Savers and investors who are tired of earning low or no interest on their bank checking accounts might want to consider some alternatives that could get a better return or make better use of cash that’s not needed for immediate expenses.
Yields are indeed low, as traditional banks pay infinitesimal rates on standard checking accounts and not much more on the so-called high-yield checking accounts. These usually require a higher minimum balance or a certain number of specific transactions per month. Internet banks tend to offer slightly higher rates, though they hovered around 0.5 percent annual percentage yield, or APY, in early November, according to Bankrate’s data.
The alternatives to these low yields aren’t all glory without some sacrifice. Rather, most of the options involve pros, cons and trade-offs. Here’s a summary.
Pay off debt. By far the best use of idle cash in a checking account is paying off debts, starting with those that charge the highest interest rates, says Ronit Rogoszinski, a wealth adviser at Arch Financial Group in Long Island, N.Y.
“If you have a credit card that you are carrying an 18 percent interest rate and another card that you might be paying 12 percent, both are terrible. But my God, get rid of that 18 percent,” Rogoszinski says. “The sooner you get the debt off your books, the better.”
Another idea is to refinance your mortgage, using cash from a checking account to pay closing costs, buy down the interest rate or reduce the loan balance, says Justin Krane, president of Krane Financial Solutions in Los Angeles. A smaller balance could mean trading in a jumbo mortgage for a less costly conforming loan or just making the payment more affordable.
“Even if you refi’d half an hour ago, you may be able to refi again,” Krane says.
Boost savings. Moving cash from a checking account to a savings account or money market fund could mean a little higher interest, and a savings account offers a psychological advance as well, Rogoszinski says.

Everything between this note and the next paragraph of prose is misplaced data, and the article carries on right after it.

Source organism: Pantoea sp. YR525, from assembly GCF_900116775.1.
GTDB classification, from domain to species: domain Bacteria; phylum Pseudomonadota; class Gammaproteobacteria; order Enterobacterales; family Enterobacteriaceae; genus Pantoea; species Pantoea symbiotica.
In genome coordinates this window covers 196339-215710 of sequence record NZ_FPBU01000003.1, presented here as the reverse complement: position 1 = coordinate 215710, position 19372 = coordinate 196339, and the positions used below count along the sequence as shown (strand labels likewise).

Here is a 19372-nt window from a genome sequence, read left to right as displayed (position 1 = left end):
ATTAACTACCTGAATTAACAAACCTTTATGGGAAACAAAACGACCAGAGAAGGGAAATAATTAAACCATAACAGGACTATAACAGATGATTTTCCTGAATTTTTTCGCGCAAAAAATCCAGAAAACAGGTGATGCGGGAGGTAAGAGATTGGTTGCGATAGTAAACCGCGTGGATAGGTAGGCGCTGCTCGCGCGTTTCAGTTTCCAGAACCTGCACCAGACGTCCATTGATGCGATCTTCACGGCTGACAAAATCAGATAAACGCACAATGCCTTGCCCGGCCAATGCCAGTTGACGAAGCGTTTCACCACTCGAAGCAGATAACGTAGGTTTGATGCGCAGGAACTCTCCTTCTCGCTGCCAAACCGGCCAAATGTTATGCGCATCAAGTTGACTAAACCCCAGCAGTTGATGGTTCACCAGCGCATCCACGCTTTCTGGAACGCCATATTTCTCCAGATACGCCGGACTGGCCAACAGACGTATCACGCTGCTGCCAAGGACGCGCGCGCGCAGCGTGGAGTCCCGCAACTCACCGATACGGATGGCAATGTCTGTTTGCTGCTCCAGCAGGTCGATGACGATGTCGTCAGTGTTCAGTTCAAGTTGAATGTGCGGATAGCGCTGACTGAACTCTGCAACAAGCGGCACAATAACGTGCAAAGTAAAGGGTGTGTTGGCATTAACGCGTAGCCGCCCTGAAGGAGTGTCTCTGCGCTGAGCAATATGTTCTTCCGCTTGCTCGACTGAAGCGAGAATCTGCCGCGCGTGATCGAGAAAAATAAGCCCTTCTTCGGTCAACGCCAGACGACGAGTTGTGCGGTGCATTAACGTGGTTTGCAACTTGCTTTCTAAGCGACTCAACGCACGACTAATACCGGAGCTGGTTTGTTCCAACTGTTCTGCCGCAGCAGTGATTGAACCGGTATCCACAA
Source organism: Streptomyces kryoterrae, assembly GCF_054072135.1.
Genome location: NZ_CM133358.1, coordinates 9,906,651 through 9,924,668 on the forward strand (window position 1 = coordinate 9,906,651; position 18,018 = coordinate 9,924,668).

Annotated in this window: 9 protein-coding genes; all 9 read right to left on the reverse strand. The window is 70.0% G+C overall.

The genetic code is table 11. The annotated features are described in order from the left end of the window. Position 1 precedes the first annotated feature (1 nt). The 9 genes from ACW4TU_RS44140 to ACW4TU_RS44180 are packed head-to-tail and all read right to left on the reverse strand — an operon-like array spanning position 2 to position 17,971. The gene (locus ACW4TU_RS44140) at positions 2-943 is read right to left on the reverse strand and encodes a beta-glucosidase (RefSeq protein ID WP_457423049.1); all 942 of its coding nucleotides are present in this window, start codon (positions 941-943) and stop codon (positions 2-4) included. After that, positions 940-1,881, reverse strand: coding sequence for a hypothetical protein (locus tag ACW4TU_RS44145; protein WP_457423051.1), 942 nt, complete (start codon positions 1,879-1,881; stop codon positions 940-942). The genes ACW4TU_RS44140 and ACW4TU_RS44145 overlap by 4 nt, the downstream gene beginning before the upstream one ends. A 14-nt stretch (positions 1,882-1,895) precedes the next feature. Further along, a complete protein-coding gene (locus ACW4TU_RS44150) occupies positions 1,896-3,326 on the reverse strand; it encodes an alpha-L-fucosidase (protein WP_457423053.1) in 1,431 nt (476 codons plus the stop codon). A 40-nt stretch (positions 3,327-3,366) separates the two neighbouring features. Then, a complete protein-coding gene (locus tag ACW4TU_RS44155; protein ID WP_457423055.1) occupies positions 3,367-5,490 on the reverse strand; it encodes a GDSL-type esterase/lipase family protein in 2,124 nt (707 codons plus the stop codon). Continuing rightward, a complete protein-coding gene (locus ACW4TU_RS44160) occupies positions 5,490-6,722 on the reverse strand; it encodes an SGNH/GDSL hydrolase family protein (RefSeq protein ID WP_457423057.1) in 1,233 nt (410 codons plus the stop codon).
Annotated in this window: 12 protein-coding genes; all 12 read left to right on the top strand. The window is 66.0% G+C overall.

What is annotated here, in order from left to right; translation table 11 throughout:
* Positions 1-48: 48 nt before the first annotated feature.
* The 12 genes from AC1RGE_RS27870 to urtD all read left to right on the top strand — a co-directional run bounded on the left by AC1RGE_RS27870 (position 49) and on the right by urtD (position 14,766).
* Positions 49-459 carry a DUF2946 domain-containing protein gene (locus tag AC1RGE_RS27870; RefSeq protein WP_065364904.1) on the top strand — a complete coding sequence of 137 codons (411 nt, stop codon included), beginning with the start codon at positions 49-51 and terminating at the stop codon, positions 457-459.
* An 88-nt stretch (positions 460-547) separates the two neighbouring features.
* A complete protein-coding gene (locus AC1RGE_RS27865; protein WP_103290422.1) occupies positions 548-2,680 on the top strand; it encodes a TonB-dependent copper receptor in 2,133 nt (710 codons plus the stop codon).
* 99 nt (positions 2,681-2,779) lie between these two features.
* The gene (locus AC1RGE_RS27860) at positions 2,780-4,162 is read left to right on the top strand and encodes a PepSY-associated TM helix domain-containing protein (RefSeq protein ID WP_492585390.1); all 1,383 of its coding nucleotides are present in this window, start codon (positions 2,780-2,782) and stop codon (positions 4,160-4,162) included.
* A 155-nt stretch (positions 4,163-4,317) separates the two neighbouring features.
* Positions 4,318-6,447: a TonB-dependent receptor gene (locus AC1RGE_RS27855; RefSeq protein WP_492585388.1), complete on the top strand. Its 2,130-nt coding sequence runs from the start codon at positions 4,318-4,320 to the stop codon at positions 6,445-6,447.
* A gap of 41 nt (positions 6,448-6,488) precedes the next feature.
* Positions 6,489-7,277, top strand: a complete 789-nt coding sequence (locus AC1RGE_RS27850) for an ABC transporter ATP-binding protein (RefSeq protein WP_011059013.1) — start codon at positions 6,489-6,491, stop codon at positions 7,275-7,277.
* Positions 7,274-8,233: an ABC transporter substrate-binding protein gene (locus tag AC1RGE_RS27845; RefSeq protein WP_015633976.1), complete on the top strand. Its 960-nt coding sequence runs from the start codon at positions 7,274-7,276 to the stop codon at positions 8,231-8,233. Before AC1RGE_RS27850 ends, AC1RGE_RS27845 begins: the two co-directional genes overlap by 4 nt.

“You’re saving for something,” she says. “So (that money) isn’t part of your monthly cash flow, so to speak. By taking it out of checking, you’re better off earning something versus nothing, and you can’t access it as easily.”
Ladder CDs. Another suggestion from Rogoszinski is to divide a lump sum of cash into three or four smaller amounts and buy certificates of deposit, or CDs, with varying maturities.
“You’ve created a sort of treadmill where every three months, six months or a year, depending on the frequency you’ve set up, you’re able to access the cash,” she says. “But, you’re also getting the best interest rate without locking up your cash for a long term.”
A CD ladder is a time-honored strategy that can improve the total return and offer more liquidity than, say, a single five-year CD. However, Krane isn’t sold.
“I believe in liquidity and not in CDs,” he says.
Increase risk. Krane is equally skeptical of aggressive alternatives to keeping cash in a checking account such as buying gold company stocks or floating rate funds that invest in short-term bank loans, mainly because these sorts of options involve more risk. That’s not to say investing is a bad idea. Rather, investments aren’t comparable to the safety of a checking account insured by the Federal Deposit Insurance Corp.
“You’re going from something that’s a guarantee to something that’s not a guarantee,” Krane says. “It’s apples and oranges.”
Risky investments are particularly unwise for people who aren’t prepared for life’s inevitable financial emergencies, says Todd Mark, vice president of education at the Consumer Credit Counseling Service of Greater Dallas. Mark says it’s a stretch for some people to set aside, say, $25 per month in a savings vehicle. For these folks, liquidity and principal protection should be the first priorities.
“It would terrify me if someone said, ‘You have $25 a month; let me start investing it for you,'” Mark says.
Shop around. Given the trade-offs, the best option for many consumers might be to stick with a checking account but shop around for a higher yield and lower fees.
“If you can get 1 percent, that’s better than zero. You get the liquidity, and it’s FDIC-insured, so that’s great,” Krane says.
Mark agrees and says that consumers need to keep a close watch on bank fees.
“It’s not about the 1 percent you’re earning or how much you could gain by moving (the cash) somewhere with a better rate,” he says. “It’s addition by subtraction of (paying less) in fees.”